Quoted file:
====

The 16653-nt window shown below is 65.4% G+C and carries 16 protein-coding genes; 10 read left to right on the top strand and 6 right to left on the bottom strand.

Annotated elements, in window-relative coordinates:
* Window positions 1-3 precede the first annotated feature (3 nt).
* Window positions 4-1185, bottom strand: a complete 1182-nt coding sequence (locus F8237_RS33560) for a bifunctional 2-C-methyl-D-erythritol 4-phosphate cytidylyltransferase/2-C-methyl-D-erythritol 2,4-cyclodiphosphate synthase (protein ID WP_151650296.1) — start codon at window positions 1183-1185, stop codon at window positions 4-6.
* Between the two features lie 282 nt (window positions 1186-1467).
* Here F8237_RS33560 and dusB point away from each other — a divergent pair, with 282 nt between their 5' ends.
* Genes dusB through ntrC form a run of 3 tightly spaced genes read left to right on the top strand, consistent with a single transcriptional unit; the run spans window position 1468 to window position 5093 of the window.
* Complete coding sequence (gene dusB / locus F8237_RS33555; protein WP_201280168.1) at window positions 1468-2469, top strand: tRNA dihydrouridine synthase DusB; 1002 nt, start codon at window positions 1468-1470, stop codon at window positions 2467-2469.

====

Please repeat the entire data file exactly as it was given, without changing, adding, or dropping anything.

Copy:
The 16653-nt window shown below is 65.4% G+C and carries 16 protein-coding genes; 10 read left to right on the top strand and 6 right to left on the bottom strand.

Annotated elements, in window-relative coordinates:
* Window positions 1-3 precede the first annotated feature (3 nt).
* Window positions 4-1185, bottom strand: a complete 1182-nt coding sequence (locus F8237_RS33560) for a bifunctional 2-C-methyl-D-erythritol 4-phosphate cytidylyltransferase/2-C-methyl-D-erythritol 2,4-cyclodiphosphate synthase (protein ID WP_151650296.1) — start codon at window positions 1183-1185, stop codon at window positions 4-6.
* Between the two features lie 282 nt (window positions 1186-1467).
* Here F8237_RS33560 and dusB point away from each other — a divergent pair, with 282 nt between their 5' ends.
* Genes dusB through ntrC form a run of 3 tightly spaced genes read left to right on the top strand, consistent with a single transcriptional unit; the run spans window position 1468 to window position 5093 of the window.
* Complete coding sequence (gene dusB / locus F8237_RS33555; protein WP_201280168.1) at window positions 1468-2469, top strand: tRNA dihydrouridine synthase DusB; 1002 nt, start codon at window positions 1468-1470, stop codon at window positions 2467-2469.